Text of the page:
Tuesday, October 16, 2007

can't write with his woman proximate

Summer '60: a Hollywood version of Kerouac's The Subterraneans is released, starring George Peppard. Philip Sheuer's review in the Los Angeles Times was given the headline, "Sensitive Film Tale Views Gropings of Beatniks" and indeed the photo designed into the story shows Peppard grabbing Leslie Caron hard from behind. "Even MGM is worried. Apparently fearful that the people, or squares, who might otherwise be attracted to the theaters, won't go." The studio used this phrase in its PR: "Today's Strange Young Rebels." Then Scheuer: "I'm not sure that I savvy what all the whoop-te-do is about."

The PR tagline in full: "These are The Subterraneans. Today's Young Rebels - who live and love in the world of their own. This is their story told to the hote rhythms of fabulous jazz."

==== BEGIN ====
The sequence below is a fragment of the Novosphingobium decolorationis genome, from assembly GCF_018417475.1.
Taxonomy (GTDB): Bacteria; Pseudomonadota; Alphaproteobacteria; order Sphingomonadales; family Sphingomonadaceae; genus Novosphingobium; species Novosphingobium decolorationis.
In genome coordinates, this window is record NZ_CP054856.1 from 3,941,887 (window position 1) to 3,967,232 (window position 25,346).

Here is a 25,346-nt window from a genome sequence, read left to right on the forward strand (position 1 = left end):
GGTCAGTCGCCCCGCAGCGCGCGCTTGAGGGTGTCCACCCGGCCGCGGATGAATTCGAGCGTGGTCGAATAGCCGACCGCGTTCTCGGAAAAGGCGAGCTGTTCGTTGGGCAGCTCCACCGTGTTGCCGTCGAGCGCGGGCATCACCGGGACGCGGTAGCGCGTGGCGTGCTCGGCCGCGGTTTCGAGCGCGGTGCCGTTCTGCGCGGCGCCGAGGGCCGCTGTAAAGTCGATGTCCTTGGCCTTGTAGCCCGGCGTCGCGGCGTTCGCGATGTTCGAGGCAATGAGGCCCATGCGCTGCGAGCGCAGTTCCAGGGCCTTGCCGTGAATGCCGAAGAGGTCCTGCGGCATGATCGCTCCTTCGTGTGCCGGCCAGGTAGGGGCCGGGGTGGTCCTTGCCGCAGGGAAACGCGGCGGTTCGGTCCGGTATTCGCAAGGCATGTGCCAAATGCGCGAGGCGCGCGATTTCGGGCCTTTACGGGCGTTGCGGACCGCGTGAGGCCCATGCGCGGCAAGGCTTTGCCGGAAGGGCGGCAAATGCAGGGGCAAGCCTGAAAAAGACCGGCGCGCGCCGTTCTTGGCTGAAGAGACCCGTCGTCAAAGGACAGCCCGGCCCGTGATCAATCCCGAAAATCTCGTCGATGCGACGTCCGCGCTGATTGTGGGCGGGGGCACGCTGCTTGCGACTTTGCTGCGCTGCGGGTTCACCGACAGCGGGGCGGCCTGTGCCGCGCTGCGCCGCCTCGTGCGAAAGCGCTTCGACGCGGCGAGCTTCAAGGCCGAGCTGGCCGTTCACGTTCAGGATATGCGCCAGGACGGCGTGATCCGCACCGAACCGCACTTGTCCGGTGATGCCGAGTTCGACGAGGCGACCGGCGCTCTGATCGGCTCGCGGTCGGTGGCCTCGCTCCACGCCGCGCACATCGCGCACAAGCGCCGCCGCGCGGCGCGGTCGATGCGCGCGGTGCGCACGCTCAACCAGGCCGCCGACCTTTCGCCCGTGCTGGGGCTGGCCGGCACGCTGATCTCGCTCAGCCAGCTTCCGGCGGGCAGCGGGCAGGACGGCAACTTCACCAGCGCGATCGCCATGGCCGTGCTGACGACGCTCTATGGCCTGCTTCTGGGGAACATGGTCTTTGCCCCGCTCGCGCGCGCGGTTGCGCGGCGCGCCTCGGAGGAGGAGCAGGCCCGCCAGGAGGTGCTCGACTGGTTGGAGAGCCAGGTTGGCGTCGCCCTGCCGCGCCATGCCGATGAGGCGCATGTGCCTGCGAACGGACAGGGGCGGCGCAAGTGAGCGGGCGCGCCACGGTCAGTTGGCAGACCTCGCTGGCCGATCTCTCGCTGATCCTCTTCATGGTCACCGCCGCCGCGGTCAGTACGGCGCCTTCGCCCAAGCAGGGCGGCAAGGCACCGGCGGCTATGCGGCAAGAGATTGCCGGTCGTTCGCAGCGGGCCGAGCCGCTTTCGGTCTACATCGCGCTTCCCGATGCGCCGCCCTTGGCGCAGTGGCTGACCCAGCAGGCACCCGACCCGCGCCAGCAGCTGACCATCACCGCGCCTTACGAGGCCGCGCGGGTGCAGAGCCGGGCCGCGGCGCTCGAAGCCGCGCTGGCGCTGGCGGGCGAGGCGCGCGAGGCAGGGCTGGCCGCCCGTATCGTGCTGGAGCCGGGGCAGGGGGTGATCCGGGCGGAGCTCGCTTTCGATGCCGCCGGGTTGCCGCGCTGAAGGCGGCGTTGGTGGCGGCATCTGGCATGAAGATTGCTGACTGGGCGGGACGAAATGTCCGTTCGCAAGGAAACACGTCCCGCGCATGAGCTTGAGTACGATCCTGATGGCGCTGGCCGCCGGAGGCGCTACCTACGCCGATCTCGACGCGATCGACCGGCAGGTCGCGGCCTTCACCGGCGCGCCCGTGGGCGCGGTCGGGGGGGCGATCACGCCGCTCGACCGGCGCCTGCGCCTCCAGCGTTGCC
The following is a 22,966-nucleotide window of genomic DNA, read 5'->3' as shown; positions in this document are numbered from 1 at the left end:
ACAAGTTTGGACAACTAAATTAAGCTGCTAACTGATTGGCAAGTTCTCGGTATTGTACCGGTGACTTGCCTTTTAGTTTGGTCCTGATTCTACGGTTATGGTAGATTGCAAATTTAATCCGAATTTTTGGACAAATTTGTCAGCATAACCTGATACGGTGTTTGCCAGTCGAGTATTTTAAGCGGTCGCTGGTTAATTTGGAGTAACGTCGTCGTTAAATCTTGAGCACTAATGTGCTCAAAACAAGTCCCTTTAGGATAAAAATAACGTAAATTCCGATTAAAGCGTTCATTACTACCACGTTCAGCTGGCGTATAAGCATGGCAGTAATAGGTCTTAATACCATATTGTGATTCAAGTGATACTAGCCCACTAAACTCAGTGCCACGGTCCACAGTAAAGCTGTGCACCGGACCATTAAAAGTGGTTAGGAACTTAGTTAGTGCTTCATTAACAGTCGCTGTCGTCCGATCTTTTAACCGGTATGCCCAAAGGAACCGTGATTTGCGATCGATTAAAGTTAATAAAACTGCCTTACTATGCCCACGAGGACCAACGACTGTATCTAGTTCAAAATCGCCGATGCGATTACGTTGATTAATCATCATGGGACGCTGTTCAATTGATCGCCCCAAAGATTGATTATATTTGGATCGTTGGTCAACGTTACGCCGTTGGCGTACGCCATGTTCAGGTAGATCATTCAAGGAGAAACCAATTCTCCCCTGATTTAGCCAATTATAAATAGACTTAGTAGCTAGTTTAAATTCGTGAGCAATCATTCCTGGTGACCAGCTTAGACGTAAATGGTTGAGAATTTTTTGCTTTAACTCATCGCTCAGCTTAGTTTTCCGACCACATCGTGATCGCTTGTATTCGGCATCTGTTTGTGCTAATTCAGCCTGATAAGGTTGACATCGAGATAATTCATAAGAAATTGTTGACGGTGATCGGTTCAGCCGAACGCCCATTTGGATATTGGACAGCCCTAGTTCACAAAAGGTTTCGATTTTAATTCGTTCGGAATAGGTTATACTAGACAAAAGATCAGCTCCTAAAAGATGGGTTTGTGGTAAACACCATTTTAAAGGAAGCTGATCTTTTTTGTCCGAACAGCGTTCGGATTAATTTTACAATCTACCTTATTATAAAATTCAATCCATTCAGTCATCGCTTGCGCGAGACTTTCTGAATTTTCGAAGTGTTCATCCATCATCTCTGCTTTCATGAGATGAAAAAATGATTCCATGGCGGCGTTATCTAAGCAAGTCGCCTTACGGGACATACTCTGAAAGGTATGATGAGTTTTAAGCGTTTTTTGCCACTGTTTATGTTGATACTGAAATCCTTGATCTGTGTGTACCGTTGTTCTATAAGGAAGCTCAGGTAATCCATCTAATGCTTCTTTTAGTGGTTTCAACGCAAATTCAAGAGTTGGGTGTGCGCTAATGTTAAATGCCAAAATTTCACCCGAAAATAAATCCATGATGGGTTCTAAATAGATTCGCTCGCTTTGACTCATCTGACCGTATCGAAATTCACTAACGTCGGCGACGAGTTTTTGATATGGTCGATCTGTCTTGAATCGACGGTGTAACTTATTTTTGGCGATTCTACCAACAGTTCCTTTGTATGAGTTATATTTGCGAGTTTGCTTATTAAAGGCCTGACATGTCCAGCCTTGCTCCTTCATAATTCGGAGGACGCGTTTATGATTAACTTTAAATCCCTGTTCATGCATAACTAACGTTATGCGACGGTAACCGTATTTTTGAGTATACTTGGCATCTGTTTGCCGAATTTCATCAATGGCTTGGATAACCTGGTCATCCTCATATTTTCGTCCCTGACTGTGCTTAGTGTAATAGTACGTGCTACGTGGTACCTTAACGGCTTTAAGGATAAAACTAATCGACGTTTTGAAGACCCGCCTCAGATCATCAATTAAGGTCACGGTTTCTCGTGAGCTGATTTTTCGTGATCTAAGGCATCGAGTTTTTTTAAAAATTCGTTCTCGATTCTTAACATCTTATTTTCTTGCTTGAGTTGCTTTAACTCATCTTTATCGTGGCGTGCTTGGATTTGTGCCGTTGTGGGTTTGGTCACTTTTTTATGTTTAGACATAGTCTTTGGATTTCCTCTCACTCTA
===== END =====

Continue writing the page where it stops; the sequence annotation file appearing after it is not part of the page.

Roddy McDowall (later an ape) makes an appearance as a poet-saint who can sleep standing up. And Arte Johnson (later of Laugh In) plays Arial Lavalerra, "a beat but not beaten Oscar Wilde--San Francisco style."

A. H. Weiler in the New York Times focuses on the sexual problems associated with this kind of writing. "Our hero finds he can't create his kind of iridescent prose with her [the Leslie Caron character] in close proximity."

Gerry Mulligan, the great jazzman, plays a sax-playing preacher. Andre Previn plays himself. Ranald MacDougall directed. The release date was June 23.